High Line Canal Mile 38-29 Beautiful Cherry Hills
People who enjoy Denver think they need to get up into the mountains to see amazing views. They couldn’t be more wrong. This High Line Canal Segment 6 walk meandered through some of the prettiest places and views I’ve ever seen. Backed by the High Line Canal Conservancy and Walk2Connect, a group of 16 set out on an amazing amble through Cherry Hills last night under perfect weather, great attitudes, and wonderful new friendships. Here are the highlights from High Line Canal Segment 6.
Entering Cherry Hills Village–No Parking, But Glorious Views
We started at Mamie Eisenhower Park and continued south from mile marker 38. We were all very excited knowing that we’d soon cross our halfway mark in this 71-mile adventure. But first we had to cross Hampden, which actually had good beg buttons and pedestrian markings, follow the complicated High Line Canal signs, discover the Cherry Hills Village neighborhood, and cross a foot bridge to reconnect with the pebble trail south of Wellshire Golf Course.
To see footage of crossing Hampden, watch this video.
To see how to navigate from Hampden/Colorado through Cherry Hills Village, watch this video.
Mile Marker 35.5, The High Liners Cross the Halfway Line!
Not long after we hit our stride, we hit our mark. At 35.5 miles, the High Liners paused to reflect on the all the fun and adventure we had experienced as we crossed into the second half of our journey. Strangers had become friends, friends had become motivators. Three disc golf courses, 1 deer, hundreds of birds, thousands of flowers, over 100,000 steps–5 of us who have walked all 6 segments named ourselves the Olympians of the High Line.
To see the Halfway celebration, watch this video.
Around Mile Marker 35, we walked along the Cat Anderson property. Here, Ms Anderson has conserved 17 acres of horse country. With sweeping views of horse jumps, grasses, and even delicious apple trees (yup, we tried some of the best, sweet, green apples we’ve ever eaten), we took a respite. Nice benches greeted us, and a wonderful, wheelchair-accessible porta-potty came handy at just the right time. Watch this wonderful videolog of Ms Anderson describing her property and its conservation. (Thank you Debby Miller for the pointer!)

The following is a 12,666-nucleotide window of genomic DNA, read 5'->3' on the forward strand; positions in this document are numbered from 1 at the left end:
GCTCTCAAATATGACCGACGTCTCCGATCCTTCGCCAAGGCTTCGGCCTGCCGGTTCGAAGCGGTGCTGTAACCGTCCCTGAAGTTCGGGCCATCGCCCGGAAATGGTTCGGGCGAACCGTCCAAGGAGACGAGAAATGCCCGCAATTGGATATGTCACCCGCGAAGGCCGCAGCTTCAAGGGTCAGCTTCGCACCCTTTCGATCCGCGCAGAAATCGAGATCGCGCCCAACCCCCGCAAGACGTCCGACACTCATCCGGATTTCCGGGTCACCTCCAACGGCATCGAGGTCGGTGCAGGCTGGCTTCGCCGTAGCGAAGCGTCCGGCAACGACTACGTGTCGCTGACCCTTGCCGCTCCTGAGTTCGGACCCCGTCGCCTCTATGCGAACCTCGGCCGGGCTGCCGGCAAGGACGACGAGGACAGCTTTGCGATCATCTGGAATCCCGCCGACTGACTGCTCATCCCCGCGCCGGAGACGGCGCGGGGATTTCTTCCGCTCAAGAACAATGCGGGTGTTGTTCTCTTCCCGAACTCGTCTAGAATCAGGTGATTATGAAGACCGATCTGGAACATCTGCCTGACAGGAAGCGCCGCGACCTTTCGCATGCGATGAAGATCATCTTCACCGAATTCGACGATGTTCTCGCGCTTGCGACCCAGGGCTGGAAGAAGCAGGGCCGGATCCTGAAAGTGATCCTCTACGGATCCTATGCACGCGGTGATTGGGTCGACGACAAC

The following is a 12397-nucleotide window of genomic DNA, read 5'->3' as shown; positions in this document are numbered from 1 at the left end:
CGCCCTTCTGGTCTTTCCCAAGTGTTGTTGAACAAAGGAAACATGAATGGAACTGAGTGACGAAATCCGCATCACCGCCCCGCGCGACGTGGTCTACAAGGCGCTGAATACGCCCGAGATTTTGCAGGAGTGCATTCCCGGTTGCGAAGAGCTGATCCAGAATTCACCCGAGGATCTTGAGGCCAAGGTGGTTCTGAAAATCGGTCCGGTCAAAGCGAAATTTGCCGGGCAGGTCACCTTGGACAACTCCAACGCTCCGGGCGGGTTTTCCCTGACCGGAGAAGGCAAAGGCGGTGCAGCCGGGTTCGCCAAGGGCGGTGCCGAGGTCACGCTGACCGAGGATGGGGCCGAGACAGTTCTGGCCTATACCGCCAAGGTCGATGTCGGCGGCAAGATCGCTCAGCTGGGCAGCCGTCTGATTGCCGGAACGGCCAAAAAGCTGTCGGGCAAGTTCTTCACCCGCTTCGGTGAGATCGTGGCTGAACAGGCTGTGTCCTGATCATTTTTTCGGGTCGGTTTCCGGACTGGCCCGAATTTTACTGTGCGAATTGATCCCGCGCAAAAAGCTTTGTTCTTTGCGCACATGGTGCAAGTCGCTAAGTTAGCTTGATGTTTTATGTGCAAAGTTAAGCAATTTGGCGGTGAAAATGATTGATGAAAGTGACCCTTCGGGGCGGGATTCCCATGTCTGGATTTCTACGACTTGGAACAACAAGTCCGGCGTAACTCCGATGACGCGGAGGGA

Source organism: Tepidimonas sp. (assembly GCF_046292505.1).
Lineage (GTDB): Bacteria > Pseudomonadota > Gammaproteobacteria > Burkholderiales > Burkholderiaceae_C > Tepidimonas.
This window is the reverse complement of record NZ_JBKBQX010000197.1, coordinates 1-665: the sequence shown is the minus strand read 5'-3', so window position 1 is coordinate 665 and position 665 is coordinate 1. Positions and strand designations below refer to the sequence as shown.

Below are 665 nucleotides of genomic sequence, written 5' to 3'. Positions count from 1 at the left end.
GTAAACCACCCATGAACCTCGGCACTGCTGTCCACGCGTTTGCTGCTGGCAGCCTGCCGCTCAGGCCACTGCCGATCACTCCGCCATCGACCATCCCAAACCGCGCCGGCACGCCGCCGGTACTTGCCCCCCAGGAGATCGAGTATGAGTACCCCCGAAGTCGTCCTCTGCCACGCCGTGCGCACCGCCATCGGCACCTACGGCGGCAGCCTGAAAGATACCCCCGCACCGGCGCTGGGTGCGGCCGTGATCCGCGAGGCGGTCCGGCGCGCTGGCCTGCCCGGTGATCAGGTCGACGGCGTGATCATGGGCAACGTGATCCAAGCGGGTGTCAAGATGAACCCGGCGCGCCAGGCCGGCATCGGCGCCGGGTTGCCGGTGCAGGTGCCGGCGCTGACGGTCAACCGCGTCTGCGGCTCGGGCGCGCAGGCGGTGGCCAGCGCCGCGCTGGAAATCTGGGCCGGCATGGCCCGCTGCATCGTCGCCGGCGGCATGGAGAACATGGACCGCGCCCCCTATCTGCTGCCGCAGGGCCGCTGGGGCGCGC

A Wonderful Place to Retire
Mile Marker 33 popped up in surprise, as the miles seemed short when surrounded by good friends and good sites. We found ourselves bordering the Kent-Denver Day School property, one of the largest users of the High Line’s water. The High Liners were quite surprised to learn that Mamie Dodd Eisenhower originally owned this land, and she and Dwight had plans, at one time, to retire here.
Ode to the Cottonwood
With such a bounty of beauty, we had gotten accustomed to the large cottonwoods watered by the Canal. These shady giants had become routine until we came across the largest tree I’ve ever seen in Denver. Six of us gathered our arms and hugged out a big sign of appreciation. One of our new walkers held up a 6 sign to mark the occasion, reminding us that around each corner on the High Line there’s always a surprise.
Preserving the Best Front Range Views
We didn’t think it could get prettier, but then we crossed into Greenwood Village, and we stumbled upon the amazing Marjorie Perry Nature Preserve. With wetland views backdropped by the sun-setting Rocky Mountains, our cameras clicked in amazement. Here, just a few miles from downtown Denver, we enjoyed National Geographic worthy views of the best of Denver’s front range.
The Famous Asparagus
Since Mile Marker 71, we had heard about the famous wild asparagus growing along the Canal. Even the Conservancy’s Harriet LaMar had egged us on. After 35 miles, our skepticism had set in. But then, on a chance, we had set down for a break to enjoy the sun set along the Preserve. And lo and behold, what was right in front of us, but some actual wild asparagus! We dug in–only to find that it had gone to seed and was a bit too bitter. But next Spring, we now know where to gather (hint, near Mile Marker 32.)
To our delight, a new walker joined us at around Mile Marker 31. A local, he rolled along and gave us some insight into the frequent walkers of the Trail. Our new friend wants to walk the Camino de Santiago and was thrilled to find a group of walkers who had either walked it themselves or had friends who were planning to walk it. We connected, shared contact info, and he promised to join us with his wife on our next segment. He also refreshed us by letting us know that once we passed the house under construction on the right, our parking lot at Orchard Road would be not much further on the left. Thus, with another 8 miles under our belt, High Line Canal Segment 6 came to a glorious end.
Very nice! Thanks for the video about the Anderson property. I loved her take on preserving the property and what she saw as a ‘reasonable’ house 🙂
Thanks Julie! Right???? It’s hilarious how she takes digs at the McMansions without actually calling them out. I’d love to meet her. Her voice and POV are just fabulous.